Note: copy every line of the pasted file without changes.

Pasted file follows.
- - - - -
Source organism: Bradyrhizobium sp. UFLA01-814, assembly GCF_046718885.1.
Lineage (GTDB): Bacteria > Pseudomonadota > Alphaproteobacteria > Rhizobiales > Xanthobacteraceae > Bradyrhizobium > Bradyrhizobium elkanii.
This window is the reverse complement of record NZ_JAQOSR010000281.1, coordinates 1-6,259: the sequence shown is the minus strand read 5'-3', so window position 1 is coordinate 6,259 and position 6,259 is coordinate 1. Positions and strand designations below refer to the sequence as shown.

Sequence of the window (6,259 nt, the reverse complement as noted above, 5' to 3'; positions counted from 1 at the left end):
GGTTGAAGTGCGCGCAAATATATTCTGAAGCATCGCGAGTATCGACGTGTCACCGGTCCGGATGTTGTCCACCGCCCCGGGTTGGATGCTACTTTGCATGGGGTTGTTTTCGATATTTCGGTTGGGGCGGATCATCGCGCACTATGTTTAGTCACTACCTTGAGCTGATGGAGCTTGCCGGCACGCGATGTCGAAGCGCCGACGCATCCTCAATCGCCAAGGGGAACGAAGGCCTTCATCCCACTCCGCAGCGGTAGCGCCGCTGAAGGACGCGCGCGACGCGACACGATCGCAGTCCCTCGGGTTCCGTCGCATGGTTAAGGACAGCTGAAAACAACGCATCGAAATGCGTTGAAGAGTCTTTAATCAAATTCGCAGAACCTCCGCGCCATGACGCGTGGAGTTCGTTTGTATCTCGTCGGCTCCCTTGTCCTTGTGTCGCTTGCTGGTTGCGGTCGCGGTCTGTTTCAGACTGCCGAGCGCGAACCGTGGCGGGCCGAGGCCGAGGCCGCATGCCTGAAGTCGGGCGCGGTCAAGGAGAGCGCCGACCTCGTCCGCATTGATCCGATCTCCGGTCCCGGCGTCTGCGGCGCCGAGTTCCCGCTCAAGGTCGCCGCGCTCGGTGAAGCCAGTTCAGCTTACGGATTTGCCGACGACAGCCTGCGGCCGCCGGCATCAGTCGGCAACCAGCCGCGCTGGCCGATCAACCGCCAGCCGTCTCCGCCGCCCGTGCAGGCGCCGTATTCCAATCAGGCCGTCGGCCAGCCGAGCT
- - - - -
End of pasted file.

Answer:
Source organism: Bradyrhizobium sp. UFLA01-814, assembly GCF_046718885.1.
Lineage (GTDB): Bacteria > Pseudomonadota > Alphaproteobacteria > Rhizobiales > Xanthobacteraceae > Bradyrhizobium > Bradyrhizobium elkanii.
This window is the reverse complement of record NZ_JAQOSR010000281.1, coordinates 1-6,259: the sequence shown is the minus strand read 5'-3', so window position 1 is coordinate 6,259 and position 6,259 is coordinate 1. Positions and strand designations below refer to the sequence as shown.

Sequence of the window (6,259 nt, the reverse complement as noted above, 5' to 3'; positions counted from 1 at the left end):
GGTTGAAGTGCGCGCAAATATATTCTGAAGCATCGCGAGTATCGACGTGTCACCGGTCCGGATGTTGTCCACCGCCCCGGGTTGGATGCTACTTTGCATGGGGTTGTTTTCGATATTTCGGTTGGGGCGGATCATCGCGCACTATGTTTAGTCACTACCTTGAGCTGATGGAGCTTGCCGGCACGCGATGTCGAAGCGCCGACGCATCCTCAATCGCCAAGGGGAACGAAGGCCTTCATCCCACTCCGCAGCGGTAGCGCCGCTGAAGGACGCGCGCGACGCGACACGATCGCAGTCCCTCGGGTTCCGTCGCATGGTTAAGGACAGCTGAAAACAACGCATCGAAATGCGTTGAAGAGTCTTTAATCAAATTCGCAGAACCTCCGCGCCATGACGCGTGGAGTTCGTTTGTATCTCGTCGGCTCCCTTGTCCTTGTGTCGCTTGCTGGTTGCGGTCGCGGTCTGTTTCAGACTGCCGAGCGCGAACCGTGGCGGGCCGAGGCCGAGGCCGCATGCCTGAAGTCGGGCGCGGTCAAGGAGAGCGCCGACCTCGTCCGCATTGATCCGATCTCCGGTCCCGGCGTCTGCGGCGCCGAGTTCCCGCTCAAGGTCGCCGCGCTCGGTGAAGCCAGTTCAGCTTACGGATTTGCCGACGACAGCCTGCGGCCGCCGGCATCAGTCGGCAACCAGCCGCGCTGGCCGATCAACCGCCAGCCGTCTCCGCCGCCCGTGCAGGCGCCGTATTCCAATCAGGCCGTCGGCCAGCCGAGCT